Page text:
And there’s a distinctly heavy flavour to this week’s fare as we present our very own rifflicious bake off.
Leading the way are Between The Buried And Me with their live reinterpretation of Future Sequence.
But hot on their heels are Butcher Babies (pictured), Evil Scarecrow and Revocation.
Solemn Sun and The Datsuns offer the least offensive sounds of the week with both bands back on form.
But there’s more heavy stuff than you’d find in the Incredible Hulk’s home gym as Krawwl, Barshasketh and Khold batter brains everywhere.
And there’s even new music from Mutagenocide.
Every Sunday we reveal the RUSHONROCK RECORD OF THE WEEK. And we round up the very BEST OF THE REST.
RUSHONROCK RECORD OF THE WEEK
Genre: Progressive Metal
It’s heartening to see an outfit as innovative and experimental as Between The Buried And Me make such an impact in the metal scene: to the point where a live performance at Fidelitorium Recordings in North Carolina was deemed worthy enough to get the blu-ray treatment from Metal Blade (the first time the label has done this for a band).
We haven’t seen the footage, but the audio CD which forms part of the live package is a glorious, multi-textured trip into deep space, running through BTBM’s 2012 masterpiece The Parallax II: Future Sequence in its entirety. So you’ll hear glistening versions of euphoric prog metal gems such as Lay Your Ghosts To Rest and Astral Body, and also feel the force of the quasi-death metal assaults of Telos and Extremophile Elite. And that’s just for starters.
With an album as majestic as The Parallax II… as their set list, any live performance by this unique quintet was going to be a real treat. And the fact that BTBAM can execute their music so flawlessly is testament to their incredible musical abilities.
Sensational. Richard Holmes
RUSHONROCK RATED: 8.5/10 Showing off
BEST OF THE REST
Genre: Punk Rock/Folk Rock
After two very well received albums under the name Jim Lockey and the Solemn Sun, the band hit a crossroads, becoming frustrated and unsure of what was next. The answer: change their name (slightly) and rebrand themselves with a whole new style. While this may be what Jim and his troops think they’ve done, the reality is that they are not all that different.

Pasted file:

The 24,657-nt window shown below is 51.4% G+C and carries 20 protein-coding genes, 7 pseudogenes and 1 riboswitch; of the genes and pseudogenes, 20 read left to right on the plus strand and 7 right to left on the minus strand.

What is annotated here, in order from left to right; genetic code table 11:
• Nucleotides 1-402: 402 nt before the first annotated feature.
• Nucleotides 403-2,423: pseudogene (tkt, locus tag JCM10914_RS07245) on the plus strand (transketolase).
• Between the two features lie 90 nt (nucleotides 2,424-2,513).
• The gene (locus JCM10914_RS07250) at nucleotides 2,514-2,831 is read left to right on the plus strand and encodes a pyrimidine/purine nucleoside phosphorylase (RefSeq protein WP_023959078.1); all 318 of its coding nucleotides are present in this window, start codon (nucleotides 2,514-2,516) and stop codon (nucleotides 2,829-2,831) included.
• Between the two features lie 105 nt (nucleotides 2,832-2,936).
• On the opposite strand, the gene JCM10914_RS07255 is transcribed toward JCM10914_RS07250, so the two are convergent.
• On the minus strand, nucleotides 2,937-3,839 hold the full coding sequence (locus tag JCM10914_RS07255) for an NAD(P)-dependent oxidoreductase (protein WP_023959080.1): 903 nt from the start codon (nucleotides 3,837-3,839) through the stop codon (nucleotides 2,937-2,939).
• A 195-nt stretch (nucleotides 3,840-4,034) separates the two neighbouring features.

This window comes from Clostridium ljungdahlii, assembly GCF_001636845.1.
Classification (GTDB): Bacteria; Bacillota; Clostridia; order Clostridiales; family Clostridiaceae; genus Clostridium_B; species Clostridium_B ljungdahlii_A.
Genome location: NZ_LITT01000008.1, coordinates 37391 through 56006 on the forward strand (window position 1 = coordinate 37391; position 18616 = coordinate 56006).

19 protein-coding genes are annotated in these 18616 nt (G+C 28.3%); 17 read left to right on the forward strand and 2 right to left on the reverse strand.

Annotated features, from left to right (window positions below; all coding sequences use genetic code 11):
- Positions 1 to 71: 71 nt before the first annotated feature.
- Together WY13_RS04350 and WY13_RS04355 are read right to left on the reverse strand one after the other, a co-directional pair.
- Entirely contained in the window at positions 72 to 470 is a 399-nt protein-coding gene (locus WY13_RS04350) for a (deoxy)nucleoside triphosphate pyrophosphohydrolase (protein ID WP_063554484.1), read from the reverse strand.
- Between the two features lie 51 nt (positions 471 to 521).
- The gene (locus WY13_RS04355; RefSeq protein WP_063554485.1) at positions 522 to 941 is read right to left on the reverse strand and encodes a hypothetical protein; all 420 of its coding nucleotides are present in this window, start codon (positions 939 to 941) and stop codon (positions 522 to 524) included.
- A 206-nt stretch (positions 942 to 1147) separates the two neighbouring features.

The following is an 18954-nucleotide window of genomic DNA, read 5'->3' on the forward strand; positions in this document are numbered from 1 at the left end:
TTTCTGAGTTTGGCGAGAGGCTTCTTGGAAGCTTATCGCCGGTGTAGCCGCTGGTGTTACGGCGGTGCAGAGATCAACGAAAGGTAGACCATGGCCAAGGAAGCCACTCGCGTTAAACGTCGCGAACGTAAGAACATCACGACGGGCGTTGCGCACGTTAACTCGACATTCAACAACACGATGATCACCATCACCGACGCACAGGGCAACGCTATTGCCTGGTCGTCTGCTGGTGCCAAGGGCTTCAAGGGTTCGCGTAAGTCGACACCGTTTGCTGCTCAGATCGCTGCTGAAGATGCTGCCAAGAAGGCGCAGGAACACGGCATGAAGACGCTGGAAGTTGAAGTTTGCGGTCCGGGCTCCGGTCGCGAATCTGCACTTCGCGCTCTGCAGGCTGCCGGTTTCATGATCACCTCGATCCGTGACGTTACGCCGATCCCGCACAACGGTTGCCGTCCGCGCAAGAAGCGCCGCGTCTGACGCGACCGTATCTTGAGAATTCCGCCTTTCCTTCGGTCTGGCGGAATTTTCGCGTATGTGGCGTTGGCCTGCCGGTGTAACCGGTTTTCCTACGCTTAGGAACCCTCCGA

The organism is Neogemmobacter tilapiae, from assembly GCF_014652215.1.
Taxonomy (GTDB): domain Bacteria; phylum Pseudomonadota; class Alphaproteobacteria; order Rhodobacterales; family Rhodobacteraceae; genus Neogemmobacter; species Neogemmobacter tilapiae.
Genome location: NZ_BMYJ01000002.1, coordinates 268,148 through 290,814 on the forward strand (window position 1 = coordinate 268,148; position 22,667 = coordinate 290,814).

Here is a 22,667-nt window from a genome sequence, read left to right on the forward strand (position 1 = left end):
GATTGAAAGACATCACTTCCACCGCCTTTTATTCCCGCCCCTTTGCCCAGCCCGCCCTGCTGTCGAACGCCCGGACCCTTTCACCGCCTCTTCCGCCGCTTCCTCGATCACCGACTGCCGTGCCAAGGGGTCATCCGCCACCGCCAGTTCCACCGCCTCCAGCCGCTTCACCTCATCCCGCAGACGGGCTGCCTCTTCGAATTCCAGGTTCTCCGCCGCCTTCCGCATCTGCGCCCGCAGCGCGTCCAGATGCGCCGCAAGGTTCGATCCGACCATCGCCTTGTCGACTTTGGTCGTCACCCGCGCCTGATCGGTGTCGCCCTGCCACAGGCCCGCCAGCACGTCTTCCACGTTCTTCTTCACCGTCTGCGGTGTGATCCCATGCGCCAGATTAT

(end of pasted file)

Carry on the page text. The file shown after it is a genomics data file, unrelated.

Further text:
The most noticeable difference within the unit is Jim’s guitar playing which has switched from acoustic to a more direct electric style, meaning the folk element has disappeared and the band have a more polished punk sound. As opening track Josef cracks into life we’re are greeted with the familiar sound of Jim’s effortlessly infectious vocals and suddenly everything feels like it should.
While this is branded as a new direction for the band, it feels more of a natural next step than a whole new project, with the vocal and lyric styles remaining and the same the track layout, despite the introduction of powerful cymbals and guitar solos. Adam Keys
RUSHONROCK RATED: 9/10 Sun Shines
Genre: Death/Thrash Metal
Though they’ve been around since 2006, it wasn’t until their self-titled forth effort was unleashed last year that Revocation really started their ascendancy.
Coming hot on the heels of 2013’s full length, Deathless has therefore been hotly anticipated: there’s a buzz around the US quartet’s virtuoso thrash/death metal assault, and they’ve started moving up to the big leagues.
This opus, thankfully, lives up to expectations. David Davidson and Dan Gargiulo’s axework is sublime, there are plenty of hooks and importantly, Revocation manage to keep their music tight and focused; not for them the kind of indecipherable riff concoctions churned out by many a tech death band.
It’s an approach which works tremendously well on the excellent title track, with its catchy chorus and thoroughly rockin’ solos, and a sure way of picking up fans of more prominent acts, such as Lamb Of God or DevilDriver. However, this isn’t meathead, gym-core either, and tracks like The Blackest Reaches and Apex explore some truly progressive territory.
Deathless, then, is inventive, perfectly executed state-of-the-art metal for the 21st century – and should surely see Revocation’s stock rise. RH
RUSHONROCK RATED: 8/10 Revved-up
Genre: Black Metal
Two bands, two nations, one similar approach to exploring the outer reaches of black metal, this split EP features Irish duo Krawwl, formed from the ashes of the much-missed Altar of Plagues, and Edinburgh-based Barshasketh. And it’s well worth your time.
Krawwl’s two offerings – And Oceans and Rhizome – are, perhaps unsurprisingly, similar in their bleak, post-BM vision to AoP, and as such anyone who had their life changed forever by that incredible act should lap up the Irishmen’s contribution to this EP. For Krawwl, like their predecessor, command total respect when it comes to creating tense, atmospheric soundscapes from blackened elements. If these two tracks are anything to go by, we can’t wait for new material.
Barshasketh, therefore have a lot to live up to. The quartet’s music nods more obviously to second wave Norwegian BM, its melancholy punctuated by blast beats and tremolo picking, and although they don’t have the otherworldly quality of Krawwl’s efforts, As Flesh Becomes Earth and Pneuma Akatharton are fine tracks nonetheless.